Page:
Title:
Drill for machining fiber reinforced composite material
Kind Code:
A1


Abstract:
A diamond coated drill capable of drilling holes in fiber reinforced composite materials. The drill is made from a tungsten carbide (WC) substrate with cemented cobalt (Co) in a range between about 3 to 10 wt. % and a diamond coating having a thickness in a range between 3 to 20 microns. The drill includes a shank, a longitudinal axis and includes two flutes at a helix angle that is in a range between 25 and 35 degrees with respect to the axis. A margin width is maintained between about 5 to 10 percent of the drill diameter. A body clearance diameter is maintained at between about 92 to 96 percent of the drill diameter. A web thickness before splitting is about 20 to 30 percent of the drill diameter. A clearance angle or lip relief angle is between about 10 and 20 degrees. A chisel edge angle is between about 105 and 120 degrees. A chisel edge length is up to about 0.035 mm. A splitting angle is between about 130 and 150 degrees. A notch angle is between about 30 and 40 degrees with respect to the drill axis. A notch rake angle lies between about −5 and 10 degrees. A split point angle is between about 70 and 100 degrees, and preferably about 90 degrees.



Inventors:
Sampath, Karthikeyan (Latrobe, PA, US)
Ni, Wangyang (Latrobe, PA, US)
Application Number:
11/491637
Publication Date:
01/24/2008
Filing Date:
07/24/2006
Primary Class:
International Classes:
B23B51/02
View Patent Images:
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Primary Examiner:
GATES, ERIC ANDREW
Attorney, Agent or Firm:
KENNAMETAL INC. (LATROBE, PA, US)
Claims:
What is claimed is:

1. A split-point, two-fluted, diamond coated twist drill for machining fiber reinforced composite material having a lip relief angle between about 10 and 20 degrees; a notch rake angle of between about −5 and 10 degrees; a chisel edge length less than about 0.035 mm; and a point angle of between about 70 and 100 degrees.

2. The drill according to claim 1, wherein the point angle is about 90 degrees.

3. The drill according to claim 1, further including a helix angle of said flutes between about 25 and 35 degrees.

4. The drill according to claim 1, further including a web thickness at the point prior to splitting of between about 20 and 30 percent of a drill diameter.

5. The drill according to claim 1, further including a notch angle between about 30 and 40 degrees with respect to a longitudinal axis of said drill.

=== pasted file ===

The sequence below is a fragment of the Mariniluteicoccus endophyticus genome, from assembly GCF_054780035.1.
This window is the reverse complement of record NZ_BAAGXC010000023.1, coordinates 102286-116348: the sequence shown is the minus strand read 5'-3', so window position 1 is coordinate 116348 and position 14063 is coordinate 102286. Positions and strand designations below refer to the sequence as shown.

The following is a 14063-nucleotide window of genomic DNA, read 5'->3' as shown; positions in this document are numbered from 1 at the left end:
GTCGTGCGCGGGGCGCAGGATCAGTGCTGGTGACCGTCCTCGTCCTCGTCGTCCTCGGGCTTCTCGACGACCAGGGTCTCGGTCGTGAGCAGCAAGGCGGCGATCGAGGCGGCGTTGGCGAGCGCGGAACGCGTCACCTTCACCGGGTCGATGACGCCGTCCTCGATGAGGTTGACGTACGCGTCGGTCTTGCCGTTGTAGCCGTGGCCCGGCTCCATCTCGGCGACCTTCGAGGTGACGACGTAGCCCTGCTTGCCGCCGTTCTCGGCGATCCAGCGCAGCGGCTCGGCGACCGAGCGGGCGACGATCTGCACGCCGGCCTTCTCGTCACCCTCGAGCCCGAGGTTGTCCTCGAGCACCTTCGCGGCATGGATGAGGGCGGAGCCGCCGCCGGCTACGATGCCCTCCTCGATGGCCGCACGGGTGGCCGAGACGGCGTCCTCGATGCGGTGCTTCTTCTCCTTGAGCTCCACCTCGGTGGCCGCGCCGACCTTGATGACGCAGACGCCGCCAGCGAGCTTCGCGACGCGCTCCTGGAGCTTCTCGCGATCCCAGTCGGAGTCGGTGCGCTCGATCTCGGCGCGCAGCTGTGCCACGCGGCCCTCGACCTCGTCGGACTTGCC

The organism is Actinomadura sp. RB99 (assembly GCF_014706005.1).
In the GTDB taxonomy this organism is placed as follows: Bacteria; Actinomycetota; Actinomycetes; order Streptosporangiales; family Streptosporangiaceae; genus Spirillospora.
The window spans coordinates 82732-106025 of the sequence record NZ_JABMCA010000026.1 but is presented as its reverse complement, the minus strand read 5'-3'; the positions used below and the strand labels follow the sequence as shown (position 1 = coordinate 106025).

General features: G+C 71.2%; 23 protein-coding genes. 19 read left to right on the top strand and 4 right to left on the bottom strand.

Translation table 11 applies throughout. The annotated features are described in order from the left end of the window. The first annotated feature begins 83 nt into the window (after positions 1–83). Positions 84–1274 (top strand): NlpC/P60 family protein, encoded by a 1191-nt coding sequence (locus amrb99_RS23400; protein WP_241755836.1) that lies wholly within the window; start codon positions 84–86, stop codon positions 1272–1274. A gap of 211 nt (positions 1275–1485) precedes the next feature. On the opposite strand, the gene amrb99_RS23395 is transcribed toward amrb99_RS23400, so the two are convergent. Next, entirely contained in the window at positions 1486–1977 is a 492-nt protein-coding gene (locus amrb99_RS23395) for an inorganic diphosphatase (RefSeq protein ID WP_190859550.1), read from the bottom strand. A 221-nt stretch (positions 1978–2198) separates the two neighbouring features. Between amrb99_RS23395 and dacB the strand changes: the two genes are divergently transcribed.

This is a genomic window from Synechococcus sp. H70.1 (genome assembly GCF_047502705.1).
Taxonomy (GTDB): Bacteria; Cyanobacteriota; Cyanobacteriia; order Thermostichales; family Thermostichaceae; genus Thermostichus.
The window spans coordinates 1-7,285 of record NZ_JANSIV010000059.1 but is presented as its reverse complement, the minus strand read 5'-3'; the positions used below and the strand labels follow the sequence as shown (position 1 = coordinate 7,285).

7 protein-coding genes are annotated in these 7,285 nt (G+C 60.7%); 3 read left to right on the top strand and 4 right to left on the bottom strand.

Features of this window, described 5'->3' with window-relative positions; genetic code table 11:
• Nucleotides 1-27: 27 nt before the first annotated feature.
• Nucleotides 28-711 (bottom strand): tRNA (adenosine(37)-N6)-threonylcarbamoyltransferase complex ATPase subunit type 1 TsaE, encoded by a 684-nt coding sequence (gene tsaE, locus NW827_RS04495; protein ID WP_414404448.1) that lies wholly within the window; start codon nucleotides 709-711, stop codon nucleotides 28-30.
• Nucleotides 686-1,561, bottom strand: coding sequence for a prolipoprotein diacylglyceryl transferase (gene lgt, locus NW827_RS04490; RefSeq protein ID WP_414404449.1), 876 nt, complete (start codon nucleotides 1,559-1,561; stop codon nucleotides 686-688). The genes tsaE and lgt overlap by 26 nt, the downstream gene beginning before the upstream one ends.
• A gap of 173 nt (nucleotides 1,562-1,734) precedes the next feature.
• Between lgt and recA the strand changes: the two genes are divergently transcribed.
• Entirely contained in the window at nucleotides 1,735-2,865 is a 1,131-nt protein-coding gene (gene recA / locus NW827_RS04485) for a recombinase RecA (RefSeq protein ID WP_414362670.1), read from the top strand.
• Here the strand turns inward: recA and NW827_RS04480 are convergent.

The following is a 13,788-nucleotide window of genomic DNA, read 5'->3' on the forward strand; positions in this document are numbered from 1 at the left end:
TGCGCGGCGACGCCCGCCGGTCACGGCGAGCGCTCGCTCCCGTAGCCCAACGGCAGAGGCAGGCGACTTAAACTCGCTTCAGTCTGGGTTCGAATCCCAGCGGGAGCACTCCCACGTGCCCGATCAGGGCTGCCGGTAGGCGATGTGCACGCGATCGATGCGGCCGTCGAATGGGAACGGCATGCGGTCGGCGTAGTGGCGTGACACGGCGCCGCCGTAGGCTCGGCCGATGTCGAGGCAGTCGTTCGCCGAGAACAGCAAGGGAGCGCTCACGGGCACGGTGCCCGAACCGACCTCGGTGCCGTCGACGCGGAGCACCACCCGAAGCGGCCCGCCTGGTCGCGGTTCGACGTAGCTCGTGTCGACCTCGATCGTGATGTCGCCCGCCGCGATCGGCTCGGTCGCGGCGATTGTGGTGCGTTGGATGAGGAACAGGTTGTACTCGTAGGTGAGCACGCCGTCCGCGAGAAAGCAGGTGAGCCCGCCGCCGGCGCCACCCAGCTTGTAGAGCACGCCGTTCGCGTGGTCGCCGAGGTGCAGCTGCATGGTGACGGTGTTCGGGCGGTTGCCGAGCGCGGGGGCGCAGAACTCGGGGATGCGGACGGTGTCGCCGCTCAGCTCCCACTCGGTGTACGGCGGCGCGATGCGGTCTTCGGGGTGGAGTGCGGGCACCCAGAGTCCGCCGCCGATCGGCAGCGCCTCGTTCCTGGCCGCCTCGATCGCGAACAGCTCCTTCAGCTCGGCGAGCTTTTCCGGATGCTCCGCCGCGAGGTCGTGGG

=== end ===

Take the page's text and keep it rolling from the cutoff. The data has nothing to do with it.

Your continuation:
6. The drill according to claim 1, further including a chisel edge angle between about 105 and 120 degrees.

7. The drill according to claim 1, further including a splitting angle between about 130 and 150 degrees.

8. The drill according to claim 1, further including a body clearance diameter between about 92 and 96 percent of a drill diameter.

9. The drill according to claim 1, further including a margin width between about 5 to 10 percent of a drill diameter.

10. A split-point, diamond coated twist drill for machining fiber reinforced composite material made of a substrate comprised of tungsten carbide cemented with cobalt in a range between about 3 to 10 wt. %, wherein said drill has a point angle of about 90 degrees.

11. The drill according to claim 10, wherein the diamond coating has a thickness in a range between about 3 to 20 μm.

12. The drill according to claim 11, wherein the thickness of the diamond coating is about 5 μm.

13. The drill according to claim 11, wherein the thickness of the diamond coating is about 12 μm.

14. The drill according to claim 10, further including a hone radius of between about 5 to 30 microns.

15. The drill according to claim 10, wherein the cobalt is about 6 wt. %.

16. The drill according to claim 10, further including a lip relief angle between about 10 and 20 degrees; a notch rake angle of between about −5 and 10 degrees; and a chisel edge length less than about 0.035 mm.

17. The drill according to claim 16, further including two flutes having a helix angle between about 25 and 35 degrees.

18. The drill according to claim 16, further including a web thickness at the point prior to splitting of between about 20 and 30 percent of a drill diameter.

19. The drill according to claim 16, further including a notch angle between about 30 and 40 degrees with respect to a longitudinal axis of said drill.

20. The drill according to claim 16, further including a chisel edge angle between about 105 and 120 degrees.

21. The drill according to claim 16, further including a splitting angle between about 130 and 150 degrees.

22. The drill according to claim 16, further including a body clearance diameter between about 92 and 96 percent of a drill diameter.

23. The drill according to claim 16, further including a margin width between about 5 to 10 percent of a drill diameter.

24. A split-point, two-fluted, diamond coated twist drill for machining fiber reinforced composite material having a lip relief angle between about 10 and 20 degrees; a notch rake angle of between about −5 and 10 degrees; a chisel edge length less than about 0.035 mm; a point angle of between about 70 and 100 degrees; a helix angle between about 25 and 35 degrees; a web thickness at the point prior to splitting of between about 20 and 30 percent of a drill diameter; a notch angle between about 30 and 40 degrees with respect to a longitudinal axis of said drill; a chisel edge angle between about 105 and 120 degrees; a splitting angle between about 130 and 150 degrees; a body clearance diameter between about 92 and 96 percent of the drill diameter; and a margin width between about 5 to 10 percent of the drill diameter.